The most fundamental problem reflected by this matter is that when families in need of care go out of their way to find substitute services, the state surprisingly responds by emerging in the role of the administrator. Assuming the team of medical professionals is able to appropriately evaluate a family’s care needs, how does the state then respond to the needs of those families who have been assessed as falling short of regulations for the application of foreign workers? Assessing needs amounts to entering another person’s life situation. Does the professional team that carries out the assessment have the responsibility to make sure that the care needs are met? The state has definitely remained silent on these follow-up services.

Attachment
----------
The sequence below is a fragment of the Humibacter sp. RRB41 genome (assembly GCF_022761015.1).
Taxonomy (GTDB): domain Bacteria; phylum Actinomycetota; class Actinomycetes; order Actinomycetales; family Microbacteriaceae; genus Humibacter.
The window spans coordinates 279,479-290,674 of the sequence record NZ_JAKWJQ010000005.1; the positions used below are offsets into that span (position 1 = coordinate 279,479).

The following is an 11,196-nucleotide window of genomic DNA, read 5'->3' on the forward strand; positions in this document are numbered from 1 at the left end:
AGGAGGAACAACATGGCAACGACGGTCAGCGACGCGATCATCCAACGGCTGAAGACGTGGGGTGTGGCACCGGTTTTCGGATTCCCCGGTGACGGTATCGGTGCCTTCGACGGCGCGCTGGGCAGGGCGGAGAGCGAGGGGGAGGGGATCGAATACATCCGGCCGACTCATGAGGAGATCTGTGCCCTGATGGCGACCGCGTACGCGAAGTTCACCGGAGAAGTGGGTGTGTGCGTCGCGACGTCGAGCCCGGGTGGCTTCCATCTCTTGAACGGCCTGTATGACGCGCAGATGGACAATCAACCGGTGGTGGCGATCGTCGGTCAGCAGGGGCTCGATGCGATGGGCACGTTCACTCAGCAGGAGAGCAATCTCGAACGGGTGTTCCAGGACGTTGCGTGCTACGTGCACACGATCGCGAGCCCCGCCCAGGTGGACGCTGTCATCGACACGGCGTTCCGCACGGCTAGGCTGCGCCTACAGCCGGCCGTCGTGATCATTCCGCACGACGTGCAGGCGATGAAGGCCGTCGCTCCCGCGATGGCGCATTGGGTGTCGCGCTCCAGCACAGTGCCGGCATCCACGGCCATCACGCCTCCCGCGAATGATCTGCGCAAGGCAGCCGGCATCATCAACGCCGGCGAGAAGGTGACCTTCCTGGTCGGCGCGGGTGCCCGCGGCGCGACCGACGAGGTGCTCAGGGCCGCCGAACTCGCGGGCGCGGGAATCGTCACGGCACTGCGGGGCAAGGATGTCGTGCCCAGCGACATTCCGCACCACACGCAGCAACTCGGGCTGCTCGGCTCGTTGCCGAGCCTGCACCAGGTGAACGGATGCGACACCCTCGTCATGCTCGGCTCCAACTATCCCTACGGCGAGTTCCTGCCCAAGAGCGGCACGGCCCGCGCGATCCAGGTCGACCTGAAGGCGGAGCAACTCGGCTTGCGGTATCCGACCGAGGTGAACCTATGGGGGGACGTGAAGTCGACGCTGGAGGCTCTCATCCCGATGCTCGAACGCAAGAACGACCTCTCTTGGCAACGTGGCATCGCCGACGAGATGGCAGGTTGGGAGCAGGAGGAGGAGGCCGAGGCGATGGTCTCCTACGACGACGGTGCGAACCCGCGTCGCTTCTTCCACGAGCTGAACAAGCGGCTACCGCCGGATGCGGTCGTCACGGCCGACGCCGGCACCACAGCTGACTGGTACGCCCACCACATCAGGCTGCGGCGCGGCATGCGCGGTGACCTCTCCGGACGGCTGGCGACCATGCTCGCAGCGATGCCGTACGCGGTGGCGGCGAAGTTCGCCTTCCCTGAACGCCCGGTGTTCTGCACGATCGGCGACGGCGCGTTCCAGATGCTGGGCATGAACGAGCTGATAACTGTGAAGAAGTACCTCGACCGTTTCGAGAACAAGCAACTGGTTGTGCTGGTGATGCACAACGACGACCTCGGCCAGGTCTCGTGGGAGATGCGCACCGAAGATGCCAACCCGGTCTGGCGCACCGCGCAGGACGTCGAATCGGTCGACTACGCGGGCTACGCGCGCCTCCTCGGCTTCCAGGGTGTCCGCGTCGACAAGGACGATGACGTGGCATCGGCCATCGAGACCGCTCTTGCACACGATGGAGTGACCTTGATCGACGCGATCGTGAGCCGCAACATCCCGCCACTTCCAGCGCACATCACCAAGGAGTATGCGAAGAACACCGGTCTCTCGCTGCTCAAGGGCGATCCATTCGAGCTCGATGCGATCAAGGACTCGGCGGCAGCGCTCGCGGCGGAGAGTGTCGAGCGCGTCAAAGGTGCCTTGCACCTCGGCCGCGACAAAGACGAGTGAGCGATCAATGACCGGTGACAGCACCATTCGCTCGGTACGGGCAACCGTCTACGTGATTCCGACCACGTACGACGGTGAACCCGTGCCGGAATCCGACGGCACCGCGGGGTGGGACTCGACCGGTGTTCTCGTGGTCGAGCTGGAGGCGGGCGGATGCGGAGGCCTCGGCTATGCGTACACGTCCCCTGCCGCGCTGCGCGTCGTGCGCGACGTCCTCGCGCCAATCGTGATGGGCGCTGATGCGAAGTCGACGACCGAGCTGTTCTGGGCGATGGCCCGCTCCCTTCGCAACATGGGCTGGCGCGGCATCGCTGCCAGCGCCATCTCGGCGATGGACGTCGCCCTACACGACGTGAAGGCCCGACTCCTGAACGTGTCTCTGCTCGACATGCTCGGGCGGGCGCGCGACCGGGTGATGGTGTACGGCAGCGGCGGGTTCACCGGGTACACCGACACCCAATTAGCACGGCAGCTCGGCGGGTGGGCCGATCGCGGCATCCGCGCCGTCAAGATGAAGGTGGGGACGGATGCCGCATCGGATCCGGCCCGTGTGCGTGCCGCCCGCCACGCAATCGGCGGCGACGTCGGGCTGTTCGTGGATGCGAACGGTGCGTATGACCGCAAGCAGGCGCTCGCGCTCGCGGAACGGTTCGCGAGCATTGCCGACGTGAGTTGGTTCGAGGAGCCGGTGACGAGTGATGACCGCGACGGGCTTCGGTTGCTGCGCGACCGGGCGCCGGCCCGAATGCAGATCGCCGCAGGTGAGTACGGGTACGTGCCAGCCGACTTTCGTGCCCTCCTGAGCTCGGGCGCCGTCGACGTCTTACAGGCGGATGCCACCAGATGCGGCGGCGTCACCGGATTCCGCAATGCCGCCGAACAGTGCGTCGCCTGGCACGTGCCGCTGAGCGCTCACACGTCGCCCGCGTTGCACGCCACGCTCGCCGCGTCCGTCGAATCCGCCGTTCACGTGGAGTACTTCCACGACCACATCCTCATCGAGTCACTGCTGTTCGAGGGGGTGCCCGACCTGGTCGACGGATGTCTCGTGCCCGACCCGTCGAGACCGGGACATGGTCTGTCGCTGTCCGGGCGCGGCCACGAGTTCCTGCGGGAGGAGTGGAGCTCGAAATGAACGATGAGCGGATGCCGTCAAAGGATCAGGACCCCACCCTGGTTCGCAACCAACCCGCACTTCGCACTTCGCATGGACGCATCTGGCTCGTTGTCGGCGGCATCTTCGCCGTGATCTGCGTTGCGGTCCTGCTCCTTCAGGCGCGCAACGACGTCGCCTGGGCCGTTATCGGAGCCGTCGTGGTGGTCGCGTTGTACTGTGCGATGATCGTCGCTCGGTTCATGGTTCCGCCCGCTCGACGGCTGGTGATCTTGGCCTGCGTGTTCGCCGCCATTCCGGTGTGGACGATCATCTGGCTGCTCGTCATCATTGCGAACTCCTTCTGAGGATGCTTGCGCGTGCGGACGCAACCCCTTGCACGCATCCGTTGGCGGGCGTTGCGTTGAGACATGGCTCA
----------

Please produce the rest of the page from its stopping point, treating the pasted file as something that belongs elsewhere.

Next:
Improper discourse that stigmatizes foreign workers